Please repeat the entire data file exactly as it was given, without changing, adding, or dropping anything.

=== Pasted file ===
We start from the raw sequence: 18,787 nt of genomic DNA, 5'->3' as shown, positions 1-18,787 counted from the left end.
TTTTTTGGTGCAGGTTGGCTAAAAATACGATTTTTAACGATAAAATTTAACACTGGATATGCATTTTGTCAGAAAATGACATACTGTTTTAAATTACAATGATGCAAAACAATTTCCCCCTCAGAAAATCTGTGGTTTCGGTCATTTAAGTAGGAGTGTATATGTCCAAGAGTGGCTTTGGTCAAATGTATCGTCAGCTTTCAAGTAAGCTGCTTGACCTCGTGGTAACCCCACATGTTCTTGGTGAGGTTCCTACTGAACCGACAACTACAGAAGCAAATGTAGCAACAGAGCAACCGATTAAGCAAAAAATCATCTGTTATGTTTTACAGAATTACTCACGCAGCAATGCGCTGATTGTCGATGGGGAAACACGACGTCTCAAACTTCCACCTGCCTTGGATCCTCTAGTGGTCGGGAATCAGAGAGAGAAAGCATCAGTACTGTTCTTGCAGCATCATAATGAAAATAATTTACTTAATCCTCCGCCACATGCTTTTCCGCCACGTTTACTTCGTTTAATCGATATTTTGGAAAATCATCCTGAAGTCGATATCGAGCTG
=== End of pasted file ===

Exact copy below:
We start from the raw sequence: 18,787 nt of genomic DNA, 5'->3' as shown, positions 1-18,787 counted from the left end.
TTTTTTGGTGCAGGTTGGCTAAAAATACGATTTTTAACGATAAAATTTAACACTGGATATGCATTTTGTCAGAAAATGACATACTGTTTTAAATTACAATGATGCAAAACAATTTCCCCCTCAGAAAATCTGTGGTTTCGGTCATTTAAGTAGGAGTGTATATGTCCAAGAGTGGCTTTGGTCAAATGTATCGTCAGCTTTCAAGTAAGCTGCTTGACCTCGTGGTAACCCCACATGTTCTTGGTGAGGTTCCTACTGAACCGACAACTACAGAAGCAAATGTAGCAACAGAGCAACCGATTAAGCAAAAAATCATCTGTTATGTTTTACAGAATTACTCACGCAGCAATGCGCTGATTGTCGATGGGGAAACACGACGTCTCAAACTTCCACCTGCCTTGGATCCTCTAGTGGTCGGGAATCAGAGAGAGAAAGCATCAGTACTGTTCTTGCAGCATCATAATGAAAATAATTTACTTAATCCTCCGCCACATGCTTTTCCGCCACGTTTACTTCGTTTAATCGATATTTTGGAAAATCATCCTGAAGTCGATATCGAGCTG